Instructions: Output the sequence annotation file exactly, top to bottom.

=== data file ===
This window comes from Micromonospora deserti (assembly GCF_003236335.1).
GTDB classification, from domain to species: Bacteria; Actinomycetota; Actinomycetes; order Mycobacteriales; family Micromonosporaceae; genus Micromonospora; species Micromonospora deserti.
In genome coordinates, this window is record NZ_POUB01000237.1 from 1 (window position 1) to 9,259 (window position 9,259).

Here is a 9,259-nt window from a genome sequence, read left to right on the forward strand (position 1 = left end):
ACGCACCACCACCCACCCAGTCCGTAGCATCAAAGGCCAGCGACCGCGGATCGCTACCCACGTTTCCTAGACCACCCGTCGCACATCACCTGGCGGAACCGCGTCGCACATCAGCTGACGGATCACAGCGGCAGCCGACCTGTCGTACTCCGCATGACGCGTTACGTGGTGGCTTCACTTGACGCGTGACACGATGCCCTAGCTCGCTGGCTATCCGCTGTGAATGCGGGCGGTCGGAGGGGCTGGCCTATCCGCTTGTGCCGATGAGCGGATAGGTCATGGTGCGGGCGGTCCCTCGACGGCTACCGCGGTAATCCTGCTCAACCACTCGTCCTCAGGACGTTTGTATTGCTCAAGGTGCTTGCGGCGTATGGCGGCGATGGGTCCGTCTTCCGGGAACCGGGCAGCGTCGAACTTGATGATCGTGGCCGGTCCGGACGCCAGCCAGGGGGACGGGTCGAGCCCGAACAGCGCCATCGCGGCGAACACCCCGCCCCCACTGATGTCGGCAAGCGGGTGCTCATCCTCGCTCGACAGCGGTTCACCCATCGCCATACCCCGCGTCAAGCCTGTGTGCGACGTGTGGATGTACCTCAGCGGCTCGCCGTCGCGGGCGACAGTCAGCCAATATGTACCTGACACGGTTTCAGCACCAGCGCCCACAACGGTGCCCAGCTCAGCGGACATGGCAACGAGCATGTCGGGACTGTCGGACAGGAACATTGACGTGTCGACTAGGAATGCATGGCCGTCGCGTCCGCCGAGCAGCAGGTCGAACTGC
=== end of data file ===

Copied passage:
This window comes from Micromonospora deserti (assembly GCF_003236335.1).
GTDB classification, from domain to species: Bacteria; Actinomycetota; Actinomycetes; order Mycobacteriales; family Micromonosporaceae; genus Micromonospora; species Micromonospora deserti.
In genome coordinates, this window is record NZ_POUB01000237.1 from 1 (window position 1) to 9,259 (window position 9,259).

Here is a 9,259-nt window from a genome sequence, read left to right on the forward strand (position 1 = left end):
ACGCACCACCACCCACCCAGTCCGTAGCATCAAAGGCCAGCGACCGCGGATCGCTACCCACGTTTCCTAGACCACCCGTCGCACATCACCTGGCGGAACCGCGTCGCACATCAGCTGACGGATCACAGCGGCAGCCGACCTGTCGTACTCCGCATGACGCGTTACGTGGTGGCTTCACTTGACGCGTGACACGATGCCCTAGCTCGCTGGCTATCCGCTGTGAATGCGGGCGGTCGGAGGGGCTGGCCTATCCGCTTGTGCCGATGAGCGGATAGGTCATGGTGCGGGCGGTCCCTCGACGGCTACCGCGGTAATCCTGCTCAACCACTCGTCCTCAGGACGTTTGTATTGCTCAAGGTGCTTGCGGCGTATGGCGGCGATGGGTCCGTCTTCCGGGAACCGGGCAGCGTCGAACTTGATGATCGTGGCCGGTCCGGACGCCAGCCAGGGGGACGGGTCGAGCCCGAACAGCGCCATCGCGGCGAACACCCCGCCCCCACTGATGTCGGCAAGCGGGTGCTCATCCTCGCTCGACAGCGGTTCACCCATCGCCATACCCCGCGTCAAGCCTGTGTGCGACGTGTGGATGTACCTCAGCGGCTCGCCGTCGCGGGCGACAGTCAGCCAATATGTACCTGACACGGTTTCAGCACCAGCGCCCACAACGGTGCCCAGCTCAGCGGACATGGCAACGAGCATGTCGGGACTGTCGGACAGGAACATTGACGTGTCGACTAGGAATGCATGGCCGTCGCGTCCGCCGAGCAGCAGGTCGAACTGC